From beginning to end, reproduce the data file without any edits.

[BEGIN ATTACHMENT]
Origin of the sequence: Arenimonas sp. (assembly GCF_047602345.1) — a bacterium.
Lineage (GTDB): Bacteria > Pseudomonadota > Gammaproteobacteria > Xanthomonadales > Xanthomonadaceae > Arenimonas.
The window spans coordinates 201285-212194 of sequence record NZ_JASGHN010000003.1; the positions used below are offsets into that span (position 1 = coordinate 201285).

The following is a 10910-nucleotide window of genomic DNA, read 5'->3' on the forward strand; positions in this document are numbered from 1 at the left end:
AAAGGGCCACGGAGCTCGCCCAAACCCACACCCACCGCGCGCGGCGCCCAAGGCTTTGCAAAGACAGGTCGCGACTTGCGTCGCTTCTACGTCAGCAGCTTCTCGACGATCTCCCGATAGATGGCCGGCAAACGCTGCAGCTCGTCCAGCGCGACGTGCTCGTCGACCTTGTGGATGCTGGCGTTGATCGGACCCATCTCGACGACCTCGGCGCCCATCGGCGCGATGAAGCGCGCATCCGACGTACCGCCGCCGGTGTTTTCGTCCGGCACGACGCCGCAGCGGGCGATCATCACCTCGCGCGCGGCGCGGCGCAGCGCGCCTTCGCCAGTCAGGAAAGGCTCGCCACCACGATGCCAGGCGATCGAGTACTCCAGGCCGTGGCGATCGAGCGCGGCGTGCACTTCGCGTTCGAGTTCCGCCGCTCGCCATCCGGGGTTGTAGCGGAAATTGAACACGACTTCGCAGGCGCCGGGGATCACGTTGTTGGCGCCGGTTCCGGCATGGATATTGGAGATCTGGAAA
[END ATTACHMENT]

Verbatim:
Origin of the sequence: Arenimonas sp. (assembly GCF_047602345.1) — a bacterium.
Lineage (GTDB): Bacteria > Pseudomonadota > Gammaproteobacteria > Xanthomonadales > Xanthomonadaceae > Arenimonas.
The window spans coordinates 201285-212194 of sequence record NZ_JASGHN010000003.1; the positions used below are offsets into that span (position 1 = coordinate 201285).

The following is a 10910-nucleotide window of genomic DNA, read 5'->3' on the forward strand; positions in this document are numbered from 1 at the left end:
AAAGGGCCACGGAGCTCGCCCAAACCCACACCCACCGCGCGCGGCGCCCAAGGCTTTGCAAAGACAGGTCGCGACTTGCGTCGCTTCTACGTCAGCAGCTTCTCGACGATCTCCCGATAGATGGCCGGCAAACGCTGCAGCTCGTCCAGCGCGACGTGCTCGTCGACCTTGTGGATGCTGGCGTTGATCGGACCCATCTCGACGACCTCGGCGCCCATCGGCGCGATGAAGCGCGCATCCGACGTACCGCCGCCGGTGTTTTCGTCCGGCACGACGCCGCAGCGGGCGATCATCACCTCGCGCGCGGCGCGGCGCAGCGCGCCTTCGCCAGTCAGGAAAGGCTCGCCACCACGATGCCAGGCGATCGAGTACTCCAGGCCGTGGCGATCGAGCGCGGCGTGCACTTCGCGTTCGAGTTCCGCCGCTCGCCATCCGGGGTTGTAGCGGAAATTGAACACGACTTCGCAGGCGCCGGGGATCACGTTGTTGGCGCCGGTTCCGGCATGGATATTGGAGATCTGGAAA